Bullhead, yellow
(Ameiurus natalis)
(Lesueur, 1819); ICTALURIDAE FAMILY
Occurs natively throughout most of the eastern and central U.S.A. (both sides of the Appalachians). In the southern portion of its range, the yellow bullhead extends further west (western Texas) than the brown bullhead (Alabama), and tends to occur in smaller, weedier and shallower waters. Like the other bullheads it has also been introduced outside its native range.
The yellow bullhead ranges in color from olive to brown to almost black dorsally with a yellow or white belly and yellow or brown sides that are never mottled as they often are in the brown bullhead (A. nebulosus). Juveniles usually have dark brown to jet black bodies. It is the only bullhead in which the chin barbels are yellow, buff, or pale pink instead of dark in color. The upper barbels are brown. The tail is rounded which helps to distinguish the yellow bullhead from the brown bullhead and the black bullhead (A. melas), which have truncate or slightly emarginate tails. An even better distinction between the yellow and black bullheads is the spine at the top of the pectoral fins. In the yellow bullhead, as in the brown, this spine has sharp, tooth like serrations along the back edge. In the black bullhead it is either not serrated at all or only very weakly serrated.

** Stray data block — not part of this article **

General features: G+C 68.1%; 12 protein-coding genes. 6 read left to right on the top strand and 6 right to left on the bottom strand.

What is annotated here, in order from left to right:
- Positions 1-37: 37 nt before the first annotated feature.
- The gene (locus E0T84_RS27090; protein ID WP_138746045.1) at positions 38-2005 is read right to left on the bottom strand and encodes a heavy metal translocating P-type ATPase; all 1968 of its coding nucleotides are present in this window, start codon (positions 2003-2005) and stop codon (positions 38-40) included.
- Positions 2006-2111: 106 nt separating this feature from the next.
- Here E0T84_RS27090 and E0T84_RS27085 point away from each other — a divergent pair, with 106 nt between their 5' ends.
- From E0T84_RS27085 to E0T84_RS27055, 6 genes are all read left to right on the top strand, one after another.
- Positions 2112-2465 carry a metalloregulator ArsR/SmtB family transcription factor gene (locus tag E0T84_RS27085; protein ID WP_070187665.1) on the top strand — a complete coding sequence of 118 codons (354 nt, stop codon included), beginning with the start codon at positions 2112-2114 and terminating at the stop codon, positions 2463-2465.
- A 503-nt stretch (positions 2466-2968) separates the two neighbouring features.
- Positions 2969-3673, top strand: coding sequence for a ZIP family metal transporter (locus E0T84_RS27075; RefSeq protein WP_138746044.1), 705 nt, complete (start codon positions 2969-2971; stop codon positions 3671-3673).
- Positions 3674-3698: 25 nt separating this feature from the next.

The flesh of this small catfish is whiter than that of the brown bullhead, rather cream colored, and of excellent quality
 

Current All Tackle Record

6 lbs 6oz ( 2.89 kg)

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